Kilimanjaro Trek Day 5 – Karanga Camp to Barafu Camp
Kilimanjaro Trek Vital Stats
Karanga Camp to Barafu Camp
- Distance: 2.28 miles
- Starting Elevation: 4033m
- Ending Elevation: 4573m
- Total Climbing: 460m
- Total Descent: 125m
- Highest Elevation: 4673m
- Total Time: 2:34;39
- Moving Time: 1:33.01
- Calories: 996
- Oxygen Saturation at end of day: 82%
Day 5 of our trek was billed as a short one. Just a short 2.2 mile jaunt from Karanga Camp at just over 4000m to Barafu Camp at 4700m. Barafu Camp is also referred to as Base Camp as it is the starting point for summit attempts. The walk should only take a few hours at our now customary ‘pole pole’ pace which would give us the afternoon and evening to rest up ready for an attempt on the summit starting at around midnight that night.
I was awake early, but at least I had managed to get to sleep for a couple of hours which was a record so far for me on Kilimanjaro. The sun was just rising as I opened the zips and had some lovely views from the tent looking down on a thick layer of clouds below us. Mount Meru could be seen rising majestically above the clouds to the SW – It’s a lovely shaped mountain so I can’t get enough photos of it. Behind my tent, the Summit of Kibo was bathed in sunlight too with the snow and glaciers of it’s summit glistening white. Would we be up there soon?
Breakfast was fulfilling as always, all of my clothes and my sleeping bag were now dry and I was feeling good. Yes, I was still out of breath if I moved anywhere too fast or did anything particularly strenuous, but the nausea and headache seemed OK. Maybe they had been caused by lack of sleep rather than altitude, or maybe I was acclimitising?
We were soon on our way with what started out as a painfully slow plod up the hill out of camp. It really was very slow which doesn’t suit me, but we did have some nice veiws of Kibo and some nice views back down towards Karanga Camp as well.
Once at the top of the hill the rest of the walk traversed across the mountain side where we got our first real taste of the alpine desert. We had been walking through ‘alpine desert’ several times throughout the past few days but it had always been pouring with rain so the desert part of it never really revealed itself. Today it felt a little dustier in the sunshine and more like a desert with sand-coloured rocks and gravel everywhere. To our left the ever present summit of Kibo kept watch over our progress. Huge buttresses of rock protected it’s treasures from this angle.
Things started to go downhill a little for me here. First my back was sore and beginning to hurt. Next my knee started playing up too and I wasn’t able to put any force through it once the path started heading upwards again. I was relying more and more on my poles and this seemed to make my back hurt more. Before we reached Barafu camp we were faced with another steep ascent. I battled through and tried to keep the pain to myself but the hobbling and occasional wince was clear to see. I let onto the guides that both were hurting and said that I would just have to see how it goes.
At camp we climbed to the top so as to sign in at the hut and get a photo at the camp sign.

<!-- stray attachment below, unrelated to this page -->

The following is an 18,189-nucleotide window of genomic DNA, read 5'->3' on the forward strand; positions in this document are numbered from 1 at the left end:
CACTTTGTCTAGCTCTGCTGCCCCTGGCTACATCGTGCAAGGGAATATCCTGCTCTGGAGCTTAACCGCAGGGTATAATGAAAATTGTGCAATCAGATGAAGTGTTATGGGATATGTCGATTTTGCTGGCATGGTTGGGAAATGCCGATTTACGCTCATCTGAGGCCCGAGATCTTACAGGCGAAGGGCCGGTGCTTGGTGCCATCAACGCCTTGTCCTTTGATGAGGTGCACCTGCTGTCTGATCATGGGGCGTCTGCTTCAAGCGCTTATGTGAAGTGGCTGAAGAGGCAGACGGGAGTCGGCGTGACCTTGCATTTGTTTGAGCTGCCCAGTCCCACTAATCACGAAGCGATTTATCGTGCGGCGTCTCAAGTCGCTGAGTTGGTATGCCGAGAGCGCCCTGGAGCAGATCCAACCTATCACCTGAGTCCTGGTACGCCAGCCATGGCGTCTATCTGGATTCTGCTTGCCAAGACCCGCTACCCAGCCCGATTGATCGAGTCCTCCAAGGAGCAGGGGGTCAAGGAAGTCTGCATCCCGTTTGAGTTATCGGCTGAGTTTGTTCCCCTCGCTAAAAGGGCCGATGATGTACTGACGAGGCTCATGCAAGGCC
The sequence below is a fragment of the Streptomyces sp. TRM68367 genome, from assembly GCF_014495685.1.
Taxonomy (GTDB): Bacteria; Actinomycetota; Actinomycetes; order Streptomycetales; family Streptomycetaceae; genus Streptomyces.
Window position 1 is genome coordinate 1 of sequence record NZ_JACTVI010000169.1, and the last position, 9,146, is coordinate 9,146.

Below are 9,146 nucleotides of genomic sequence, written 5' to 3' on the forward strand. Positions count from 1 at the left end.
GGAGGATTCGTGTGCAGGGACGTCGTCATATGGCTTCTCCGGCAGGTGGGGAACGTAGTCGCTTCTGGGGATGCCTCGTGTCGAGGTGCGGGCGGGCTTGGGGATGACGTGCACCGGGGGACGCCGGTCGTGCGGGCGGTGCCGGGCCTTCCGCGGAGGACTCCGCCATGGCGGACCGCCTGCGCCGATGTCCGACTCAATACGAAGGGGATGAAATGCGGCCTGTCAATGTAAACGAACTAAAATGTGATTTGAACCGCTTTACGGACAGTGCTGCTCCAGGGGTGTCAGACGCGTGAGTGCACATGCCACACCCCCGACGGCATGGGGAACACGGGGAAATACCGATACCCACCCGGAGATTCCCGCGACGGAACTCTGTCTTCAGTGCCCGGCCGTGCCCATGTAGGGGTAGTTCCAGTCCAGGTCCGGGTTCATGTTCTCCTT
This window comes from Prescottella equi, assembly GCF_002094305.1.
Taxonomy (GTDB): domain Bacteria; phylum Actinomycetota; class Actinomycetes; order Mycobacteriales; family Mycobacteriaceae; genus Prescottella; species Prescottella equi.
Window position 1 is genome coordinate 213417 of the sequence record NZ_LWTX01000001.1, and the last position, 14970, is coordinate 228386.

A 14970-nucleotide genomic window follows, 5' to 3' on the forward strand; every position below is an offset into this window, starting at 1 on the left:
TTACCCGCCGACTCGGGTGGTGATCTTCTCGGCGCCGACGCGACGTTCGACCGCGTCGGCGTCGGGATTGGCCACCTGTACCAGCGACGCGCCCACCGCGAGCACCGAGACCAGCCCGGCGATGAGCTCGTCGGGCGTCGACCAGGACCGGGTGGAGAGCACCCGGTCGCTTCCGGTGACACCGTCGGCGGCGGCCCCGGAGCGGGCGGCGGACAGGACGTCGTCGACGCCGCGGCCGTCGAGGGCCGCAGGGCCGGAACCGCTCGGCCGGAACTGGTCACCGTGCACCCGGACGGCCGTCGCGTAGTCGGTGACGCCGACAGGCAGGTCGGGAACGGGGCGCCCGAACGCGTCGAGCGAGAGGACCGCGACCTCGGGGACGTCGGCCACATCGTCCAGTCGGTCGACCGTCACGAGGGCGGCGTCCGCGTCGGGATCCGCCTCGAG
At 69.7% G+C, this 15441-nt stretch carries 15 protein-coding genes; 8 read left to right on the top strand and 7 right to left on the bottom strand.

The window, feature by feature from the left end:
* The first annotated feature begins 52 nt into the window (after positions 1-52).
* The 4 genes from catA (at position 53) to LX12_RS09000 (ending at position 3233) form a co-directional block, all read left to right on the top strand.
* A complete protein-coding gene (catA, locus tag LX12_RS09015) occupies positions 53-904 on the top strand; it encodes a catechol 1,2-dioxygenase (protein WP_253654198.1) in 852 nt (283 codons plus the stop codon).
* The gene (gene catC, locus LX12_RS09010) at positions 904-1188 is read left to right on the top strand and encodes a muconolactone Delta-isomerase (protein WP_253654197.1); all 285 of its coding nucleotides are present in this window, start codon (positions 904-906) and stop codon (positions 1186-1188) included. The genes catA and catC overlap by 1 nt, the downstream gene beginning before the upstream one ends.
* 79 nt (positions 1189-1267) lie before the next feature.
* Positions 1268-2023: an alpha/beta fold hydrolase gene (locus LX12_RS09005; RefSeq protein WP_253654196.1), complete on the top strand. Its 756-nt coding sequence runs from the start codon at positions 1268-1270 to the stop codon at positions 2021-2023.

We had at least left our backpacks at the tents for this part of the climb which helped my back a little but by then the damage was already done. I also developed quite a bad headache before returning back to our tents and started to feel sick. All of which was made worse by a sudden bout of diarrhea immediately after a little lack-lustre lunch. Things weren’t going well. Immodium, Dioralyte, Ibruprofen and some rest were required. So that’s what I did, lazing around in my tent contemplating the summit.
Would I make it, or was everything unravelling at the last minute. I was prepared for pain and suffering to make it to the top, I was prepared for physical and mental challenges, but was I prepared for failure? I tried not to think too much about it for now as rest would be the best thing. Rest, more painkillers, more Immodium and maybe some Diamox?
Dinner was a somber affair. Most people were suffering by now and just wanted to get on with it. Nelson our chief guide warned us how difficult it would be. He also told us to make sure we were wearing at least 4-5 layers on our legs and 5-6 on our tops. He said he would check before we left. He also told us to wear two pairs of gloves, 3 pairs of socks, hats, balaclavas and scarves. We were told that the guides decision would be final, so if we were told to turn around and head back down then there would be no arguing. We were also told that a couple of extra porters would come with us who could help us if needed so we were told to ask for help before we got to the stage of complete exhaustion as it would be easier to help someone who was a little exhausted that it would be to help someone who couldn’t even stand up. Nelson was clearly concerned about the state of my back and knee and I also got a little chastised for not drinking enough during the day. I did have to agree that the cause of some of my issues could be dehydration. I was doing my best to drink lots though and did manage to up my intake to around 1.5 litres before heading off to bed.
My health checks showed my oxygen saturation to be 82% and my heart rate 67bpm. Everyone else was now on the maximum dose of Diamox so I asked Nelson for his advice as I has so far managed without it. he said to take one 250mg dose before setting off for the summit in the early hours of the morning as a precaution. I decided to go along with this as I now had quite a bad headache. he also told me to up my dosage of Ibuprofen in the morning taking a full 600mg before setting off.
I got everything ready for the morning and the summit attempt before going to bed and then snuggled into my nice dry sleeping bag to try to get some sleep. I was soon far too hot so undid the sleeping bag and dosed just a little before the 11:30pm wake up call.